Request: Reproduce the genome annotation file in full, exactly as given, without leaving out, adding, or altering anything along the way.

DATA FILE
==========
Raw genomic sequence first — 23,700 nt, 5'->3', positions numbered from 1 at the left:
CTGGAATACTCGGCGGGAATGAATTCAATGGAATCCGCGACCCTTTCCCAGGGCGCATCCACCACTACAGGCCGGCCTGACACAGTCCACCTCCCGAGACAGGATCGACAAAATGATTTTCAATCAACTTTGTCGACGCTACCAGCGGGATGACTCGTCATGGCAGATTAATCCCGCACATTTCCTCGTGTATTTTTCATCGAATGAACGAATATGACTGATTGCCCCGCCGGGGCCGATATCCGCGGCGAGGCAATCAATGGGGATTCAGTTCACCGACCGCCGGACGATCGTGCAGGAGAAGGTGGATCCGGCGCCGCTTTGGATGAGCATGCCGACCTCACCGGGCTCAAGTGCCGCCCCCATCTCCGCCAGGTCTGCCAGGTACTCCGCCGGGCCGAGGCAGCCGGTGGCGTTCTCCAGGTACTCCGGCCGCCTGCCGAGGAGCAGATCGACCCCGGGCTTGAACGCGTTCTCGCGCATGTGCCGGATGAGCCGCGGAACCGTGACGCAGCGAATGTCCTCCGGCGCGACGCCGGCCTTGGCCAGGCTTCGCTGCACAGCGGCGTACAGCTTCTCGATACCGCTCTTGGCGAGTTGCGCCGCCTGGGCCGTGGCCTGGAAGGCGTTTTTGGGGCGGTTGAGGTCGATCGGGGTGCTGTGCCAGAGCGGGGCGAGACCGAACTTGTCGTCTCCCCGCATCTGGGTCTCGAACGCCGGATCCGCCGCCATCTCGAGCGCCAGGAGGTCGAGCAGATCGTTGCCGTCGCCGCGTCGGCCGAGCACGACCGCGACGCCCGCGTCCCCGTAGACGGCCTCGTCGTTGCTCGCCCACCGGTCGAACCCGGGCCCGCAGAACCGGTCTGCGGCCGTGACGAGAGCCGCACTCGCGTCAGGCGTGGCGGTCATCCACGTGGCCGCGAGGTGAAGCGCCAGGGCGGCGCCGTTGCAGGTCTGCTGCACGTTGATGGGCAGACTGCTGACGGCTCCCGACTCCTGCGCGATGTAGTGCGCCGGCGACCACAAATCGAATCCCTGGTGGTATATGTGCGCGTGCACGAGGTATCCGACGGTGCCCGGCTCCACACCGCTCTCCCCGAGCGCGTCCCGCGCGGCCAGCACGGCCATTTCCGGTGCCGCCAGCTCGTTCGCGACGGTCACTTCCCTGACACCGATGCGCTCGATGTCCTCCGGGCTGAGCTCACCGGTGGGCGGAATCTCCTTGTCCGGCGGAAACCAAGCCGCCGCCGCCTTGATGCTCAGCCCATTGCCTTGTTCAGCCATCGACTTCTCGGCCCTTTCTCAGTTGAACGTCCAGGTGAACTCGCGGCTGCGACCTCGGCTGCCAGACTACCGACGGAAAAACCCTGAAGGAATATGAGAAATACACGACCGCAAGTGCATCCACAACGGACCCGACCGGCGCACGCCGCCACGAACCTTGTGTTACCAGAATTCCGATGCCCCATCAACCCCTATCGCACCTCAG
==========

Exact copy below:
Raw genomic sequence first — 23,700 nt, 5'->3', positions numbered from 1 at the left:
CTGGAATACTCGGCGGGAATGAATTCAATGGAATCCGCGACCCTTTCCCAGGGCGCATCCACCACTACAGGCCGGCCTGACACAGTCCACCTCCCGAGACAGGATCGACAAAATGATTTTCAATCAACTTTGTCGACGCTACCAGCGGGATGACTCGTCATGGCAGATTAATCCCGCACATTTCCTCGTGTATTTTTCATCGAATGAACGAATATGACTGATTGCCCCGCCGGGGCCGATATCCGCGGCGAGGCAATCAATGGGGATTCAGTTCACCGACCGCCGGACGATCGTGCAGGAGAAGGTGGATCCGGCGCCGCTTTGGATGAGCATGCCGACCTCACCGGGCTCAAGTGCCGCCCCCATCTCCGCCAGGTCTGCCAGGTACTCCGCCGGGCCGAGGCAGCCGGTGGCGTTCTCCAGGTACTCCGGCCGCCTGCCGAGGAGCAGATCGACCCCGGGCTTGAACGCGTTCTCGCGCATGTGCCGGATGAGCCGCGGAACCGTGACGCAGCGAATGTCCTCCGGCGCGACGCCGGCCTTGGCCAGGCTTCGCTGCACAGCGGCGTACAGCTTCTCGATACCGCTCTTGGCGAGTTGCGCCGCCTGGGCCGTGGCCTGGAAGGCGTTTTTGGGGCGGTTGAGGTCGATCGGGGTGCTGTGCCAGAGCGGGGCGAGACCGAACTTGTCGTCTCCCCGCATCTGGGTCTCGAACGCCGGATCCGCCGCCATCTCGAGCGCCAGGAGGTCGAGCAGATCGTTGCCGTCGCCGCGTCGGCCGAGCACGACCGCGACGCCCGCGTCCCCGTAGACGGCCTCGTCGTTGCTCGCCCACCGGTCGAACCCGGGCCCGCAGAACCGGTCTGCGGCCGTGACGAGAGCCGCACTCGCGTCAGGCGTGGCGGTCATCCACGTGGCCGCGAGGTGAAGCGCCAGGGCGGCGCCGTTGCAGGTCTGCTGCACGTTGATGGGCAGACTGCTGACGGCTCCCGACTCCTGCGCGATGTAGTGCGCCGGCGACCACAAATCGAATCCCTGGTGGTATATGTGCGCGTGCACGAGGTATCCGACGGTGCCCGGCTCCACACCGCTCTCCCCGAGCGCGTCCCGCGCGGCCAGCACGGCCATTTCCGGTGCCGCCAGCTCGTTCGCGACGGTCACTTCCCTGACACCGATGCGCTCGATGTCCTCCGGGCTGAGCTCACCGGTGGGCGGAATCTCCTTGTCCGGCGGAAACCAAGCCGCCGCCGCCTTGATGCTCAGCCCATTGCCTTGTTCAGCCATCGACTTCTCGGCCCTTTCTCAGTTGAACGTCCAGGTGAACTCGCGGCTGCGACCTCGGCTGCCAGACTACCGACGGAAAAACCCTGAAGGAATATGAGAAATACACGACCGCAAGTGCATCCACAACGGACCCGACCGGCGCACGCCGCCACGAACCTTGTGTTACCAGAATTCCGATGCCCCATCAACCCCTATCGCACCTCAG